If you are bored with the superhuman vigilante stuff, Narc is a must read title. These books are becoming more and more pricey, so I encourage you to get them now. Remember to search under Olden's pseudonym of Robert Hawkes. You'll thank me later.

Monday, August 20, 2018

Narc #01 - Narc

Narc was a violent 7-book run published between 1973-1975. The debut, simply titled Narc, was released by Lancer (Enforcer, Conan). The remainder of the series was published under the Signet brand. The author's name on the cover is Robert Hawkes, but this is really Marc Olden of Black Samurai fame. 

The “Narc” is John Bolt, a former New York City blue who comes down hard on police corruption. Lying in a hospital bed, Bolt meets a guy named Craven and is told about the Department of Dangerous Drugs (D3). They offer him $25,000 a year, ten weeks of training in DC and assignments all over the country working strictly narcotics. The book opens six years into Bolt's career with D3. Our hero is in La Playa with five other narcotics agents to arrest Antoine Georges Peray, a major player pushing $2 billion in heroin. This opening scene has a convoy of cars carrying Peray, Bolt, agents and local enforcers to the airport. Peray's guerilla fighters descend on the convoy in an effort to free their man. In what could be the best opening pages of any book, we find Bolt using a .45 and sawed-off shotgun as he weaves between and under cars cutting off the guerillas at the knees. His own men turn on him and we immediately realize that Bolt is an absolute badass. It's a massive firefight that has Bolt utilizing grizzly methods to bring Peray into the US. Unfortunately, this opening scene is really the best part of the book. The rest is about average.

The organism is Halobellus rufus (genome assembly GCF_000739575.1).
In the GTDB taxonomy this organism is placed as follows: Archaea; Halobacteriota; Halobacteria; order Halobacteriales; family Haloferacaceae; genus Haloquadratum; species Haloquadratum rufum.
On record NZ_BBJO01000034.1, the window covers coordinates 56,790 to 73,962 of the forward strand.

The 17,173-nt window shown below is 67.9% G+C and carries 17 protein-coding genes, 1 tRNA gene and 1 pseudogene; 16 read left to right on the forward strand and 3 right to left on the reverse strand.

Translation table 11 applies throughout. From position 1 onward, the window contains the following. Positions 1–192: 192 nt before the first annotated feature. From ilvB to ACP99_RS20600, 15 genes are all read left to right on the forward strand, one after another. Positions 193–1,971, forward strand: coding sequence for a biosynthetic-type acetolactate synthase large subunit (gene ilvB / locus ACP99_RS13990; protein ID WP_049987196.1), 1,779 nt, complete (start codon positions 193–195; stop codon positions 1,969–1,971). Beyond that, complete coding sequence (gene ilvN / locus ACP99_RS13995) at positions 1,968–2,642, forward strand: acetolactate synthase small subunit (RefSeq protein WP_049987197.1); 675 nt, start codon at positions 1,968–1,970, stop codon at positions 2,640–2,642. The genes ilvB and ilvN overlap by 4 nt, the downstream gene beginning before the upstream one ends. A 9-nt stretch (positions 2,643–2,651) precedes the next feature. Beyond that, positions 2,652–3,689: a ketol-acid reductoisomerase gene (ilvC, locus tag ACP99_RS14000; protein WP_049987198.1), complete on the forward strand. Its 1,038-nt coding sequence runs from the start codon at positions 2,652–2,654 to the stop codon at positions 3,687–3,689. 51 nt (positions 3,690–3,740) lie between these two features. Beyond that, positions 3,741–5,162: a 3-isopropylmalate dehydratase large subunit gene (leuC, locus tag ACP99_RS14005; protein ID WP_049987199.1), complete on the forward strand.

The novel focuses on a high-profile dealer in the US named St. James Livingston. Livingston has shut down all of the drug traffic in NYC while awaiting a massive shipment from Peray. His drought has increased tensions and hostilities in the city with users needing fixes and dealers needing cabbage. With Bolt capturing Peray, it clogs up the pipeline. Needing the drugs and the big payout, Livingston puts hits on Bolt, including targeting Bolt's girlfriend Pavanne. There's numerous side stories including Peray's daughter and a former colleague named Zan. The narrative is propelled with Bolt infiltrating gangs, Narc teams and collaborating with local law enforcement to stop Peray's shipment of white death into New York. 

This Narc debut is an effective, gritty 1970s action vehicle. While the beginning is clearly the best Olden has to offer, the average continuation of the storytelling is worth the price of admission. With Olden's writing style I was reminded of the equally good The Liquidator run by Larry Powell. It's a similar character with both authors writing in the same vein. Quick, punchy with equal shares of dialogue and action – Narc is definitely a good start to a well-respected series.

Buy a copy of this book HERE